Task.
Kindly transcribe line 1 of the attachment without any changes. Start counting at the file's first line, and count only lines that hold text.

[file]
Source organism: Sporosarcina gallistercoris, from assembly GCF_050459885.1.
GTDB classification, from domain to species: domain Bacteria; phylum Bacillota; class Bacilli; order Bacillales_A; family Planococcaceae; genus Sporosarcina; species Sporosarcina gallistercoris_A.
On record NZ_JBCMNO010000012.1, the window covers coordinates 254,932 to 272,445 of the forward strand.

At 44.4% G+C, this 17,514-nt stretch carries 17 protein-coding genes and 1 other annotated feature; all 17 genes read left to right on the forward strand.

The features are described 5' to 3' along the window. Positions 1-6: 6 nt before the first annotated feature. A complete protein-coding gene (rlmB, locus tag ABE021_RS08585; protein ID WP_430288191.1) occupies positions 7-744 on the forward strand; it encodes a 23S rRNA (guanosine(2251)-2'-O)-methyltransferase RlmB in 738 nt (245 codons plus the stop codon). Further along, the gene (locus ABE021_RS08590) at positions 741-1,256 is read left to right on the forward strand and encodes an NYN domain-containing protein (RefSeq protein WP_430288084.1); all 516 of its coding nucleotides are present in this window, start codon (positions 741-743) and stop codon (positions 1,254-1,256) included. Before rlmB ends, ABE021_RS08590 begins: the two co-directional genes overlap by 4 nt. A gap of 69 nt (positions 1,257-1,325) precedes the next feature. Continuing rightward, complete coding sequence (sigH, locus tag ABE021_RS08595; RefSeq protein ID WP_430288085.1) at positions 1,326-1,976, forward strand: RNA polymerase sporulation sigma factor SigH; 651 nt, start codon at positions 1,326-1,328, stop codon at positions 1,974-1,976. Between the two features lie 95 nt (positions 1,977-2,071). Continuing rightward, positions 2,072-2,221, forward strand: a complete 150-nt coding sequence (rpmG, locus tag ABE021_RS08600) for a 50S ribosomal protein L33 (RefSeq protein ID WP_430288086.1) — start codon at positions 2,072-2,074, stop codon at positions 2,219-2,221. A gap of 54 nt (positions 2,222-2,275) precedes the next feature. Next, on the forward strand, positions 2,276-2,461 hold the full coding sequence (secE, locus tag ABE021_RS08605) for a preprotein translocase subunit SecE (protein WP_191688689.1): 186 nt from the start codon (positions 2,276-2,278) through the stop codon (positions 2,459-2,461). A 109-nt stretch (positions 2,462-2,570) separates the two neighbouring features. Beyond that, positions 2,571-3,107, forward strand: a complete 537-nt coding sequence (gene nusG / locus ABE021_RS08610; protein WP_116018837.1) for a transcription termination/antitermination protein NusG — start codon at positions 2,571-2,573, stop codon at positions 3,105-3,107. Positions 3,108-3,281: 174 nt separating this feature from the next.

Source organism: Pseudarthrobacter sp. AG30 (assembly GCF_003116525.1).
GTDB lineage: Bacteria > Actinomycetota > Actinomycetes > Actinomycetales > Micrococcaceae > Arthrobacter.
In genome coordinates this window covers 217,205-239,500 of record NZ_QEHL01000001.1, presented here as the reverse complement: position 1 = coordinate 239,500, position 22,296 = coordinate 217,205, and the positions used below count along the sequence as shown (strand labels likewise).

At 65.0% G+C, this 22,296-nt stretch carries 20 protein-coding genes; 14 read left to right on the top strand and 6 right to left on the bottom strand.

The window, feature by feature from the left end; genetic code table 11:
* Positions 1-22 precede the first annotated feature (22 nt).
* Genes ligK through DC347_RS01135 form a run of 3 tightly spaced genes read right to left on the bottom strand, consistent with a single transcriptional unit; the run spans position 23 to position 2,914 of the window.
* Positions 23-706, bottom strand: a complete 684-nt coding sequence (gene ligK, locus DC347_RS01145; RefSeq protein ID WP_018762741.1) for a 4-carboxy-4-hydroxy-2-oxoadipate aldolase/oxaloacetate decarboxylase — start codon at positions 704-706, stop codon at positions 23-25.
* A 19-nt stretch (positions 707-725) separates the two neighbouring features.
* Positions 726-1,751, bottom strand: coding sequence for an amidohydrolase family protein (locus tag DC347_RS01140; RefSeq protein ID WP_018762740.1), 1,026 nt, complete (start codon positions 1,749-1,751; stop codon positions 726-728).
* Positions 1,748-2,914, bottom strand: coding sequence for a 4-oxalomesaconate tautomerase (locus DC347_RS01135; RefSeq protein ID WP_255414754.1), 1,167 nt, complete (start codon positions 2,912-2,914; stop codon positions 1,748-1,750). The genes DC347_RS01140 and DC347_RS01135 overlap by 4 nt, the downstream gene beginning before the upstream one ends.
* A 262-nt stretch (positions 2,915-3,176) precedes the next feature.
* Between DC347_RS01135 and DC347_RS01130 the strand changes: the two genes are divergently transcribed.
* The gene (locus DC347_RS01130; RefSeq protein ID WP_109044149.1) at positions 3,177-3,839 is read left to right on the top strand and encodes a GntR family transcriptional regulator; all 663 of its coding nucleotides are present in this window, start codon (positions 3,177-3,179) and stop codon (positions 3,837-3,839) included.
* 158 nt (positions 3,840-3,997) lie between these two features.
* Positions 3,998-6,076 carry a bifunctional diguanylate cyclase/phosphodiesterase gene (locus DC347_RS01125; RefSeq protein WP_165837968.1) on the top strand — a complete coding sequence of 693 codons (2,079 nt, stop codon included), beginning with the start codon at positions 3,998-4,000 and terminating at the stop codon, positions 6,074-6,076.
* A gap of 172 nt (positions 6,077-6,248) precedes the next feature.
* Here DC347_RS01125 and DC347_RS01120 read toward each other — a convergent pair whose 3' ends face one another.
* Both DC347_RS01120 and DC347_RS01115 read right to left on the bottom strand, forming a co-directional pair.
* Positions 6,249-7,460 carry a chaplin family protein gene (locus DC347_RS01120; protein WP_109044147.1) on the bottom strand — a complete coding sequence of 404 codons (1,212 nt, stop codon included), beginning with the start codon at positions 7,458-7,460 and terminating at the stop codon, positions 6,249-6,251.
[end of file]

Source organism: Sporosarcina gallistercoris, from assembly GCF_050459885.1.